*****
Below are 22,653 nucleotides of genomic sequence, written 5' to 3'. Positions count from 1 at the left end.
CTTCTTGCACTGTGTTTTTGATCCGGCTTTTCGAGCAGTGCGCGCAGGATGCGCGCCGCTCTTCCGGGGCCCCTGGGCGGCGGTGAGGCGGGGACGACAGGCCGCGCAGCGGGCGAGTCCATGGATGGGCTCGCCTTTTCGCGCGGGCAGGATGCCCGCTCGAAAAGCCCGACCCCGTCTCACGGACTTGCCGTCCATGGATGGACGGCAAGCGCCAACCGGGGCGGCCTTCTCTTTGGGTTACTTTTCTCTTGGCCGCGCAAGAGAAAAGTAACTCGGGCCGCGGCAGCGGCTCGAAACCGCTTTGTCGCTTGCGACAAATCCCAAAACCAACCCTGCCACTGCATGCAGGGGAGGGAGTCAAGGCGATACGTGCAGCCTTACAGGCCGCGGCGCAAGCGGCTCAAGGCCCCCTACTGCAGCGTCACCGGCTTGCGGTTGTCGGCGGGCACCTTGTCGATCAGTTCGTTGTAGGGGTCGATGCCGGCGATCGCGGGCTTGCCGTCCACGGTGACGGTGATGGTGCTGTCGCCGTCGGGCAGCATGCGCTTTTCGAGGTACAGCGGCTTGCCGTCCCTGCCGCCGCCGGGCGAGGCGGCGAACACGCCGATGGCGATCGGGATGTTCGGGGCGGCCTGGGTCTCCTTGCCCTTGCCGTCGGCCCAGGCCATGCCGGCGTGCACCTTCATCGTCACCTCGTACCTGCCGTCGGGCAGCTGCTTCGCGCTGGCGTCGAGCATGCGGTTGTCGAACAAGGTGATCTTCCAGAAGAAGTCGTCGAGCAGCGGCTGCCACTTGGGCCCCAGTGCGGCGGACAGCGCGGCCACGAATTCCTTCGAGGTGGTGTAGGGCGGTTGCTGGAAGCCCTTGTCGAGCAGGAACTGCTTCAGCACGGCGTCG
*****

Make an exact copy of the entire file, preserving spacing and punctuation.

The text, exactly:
Below are 22,653 nucleotides of genomic sequence, written 5' to 3'. Positions count from 1 at the left end.
CTTCTTGCACTGTGTTTTTGATCCGGCTTTTCGAGCAGTGCGCGCAGGATGCGCGCCGCTCTTCCGGGGCCCCTGGGCGGCGGTGAGGCGGGGACGACAGGCCGCGCAGCGGGCGAGTCCATGGATGGGCTCGCCTTTTCGCGCGGGCAGGATGCCCGCTCGAAAAGCCCGACCCCGTCTCACGGACTTGCCGTCCATGGATGGACGGCAAGCGCCAACCGGGGCGGCCTTCTCTTTGGGTTACTTTTCTCTTGGCCGCGCAAGAGAAAAGTAACTCGGGCCGCGGCAGCGGCTCGAAACCGCTTTGTCGCTTGCGACAAATCCCAAAACCAACCCTGCCACTGCATGCAGGGGAGGGAGTCAAGGCGATACGTGCAGCCTTACAGGCCGCGGCGCAAGCGGCTCAAGGCCCCCTACTGCAGCGTCACCGGCTTGCGGTTGTCGGCGGGCACCTTGTCGATCAGTTCGTTGTAGGGGTCGATGCCGGCGATCGCGGGCTTGCCGTCCACGGTGACGGTGATGGTGCTGTCGCCGTCGGGCAGCATGCGCTTTTCGAGGTACAGCGGCTTGCCGTCCCTGCCGCCGCCGGGCGAGGCGGCGAACACGCCGATGGCGATCGGGATGTTCGGGGCGGCCTGGGTCTCCTTGCCCTTGCCGTCGGCCCAGGCCATGCCGGCGTGCACCTTCATCGTCACCTCGTACCTGCCGTCGGGCAGCTGCTTCGCGCTGGCGTCGAGCATGCGGTTGTCGAACAAGGTGATCTTCCAGAAGAAGTCGTCGAGCAGCGGCTGCCACTTGGGCCCCAGTGCGGCGGACAGCGCGGCCACGAATTCCTTCGAGGTGGTGTAGGGCGGTTGCTGGAAGCCCTTGTCGAGCAGGAACTGCTTCAGCACGGCGTCG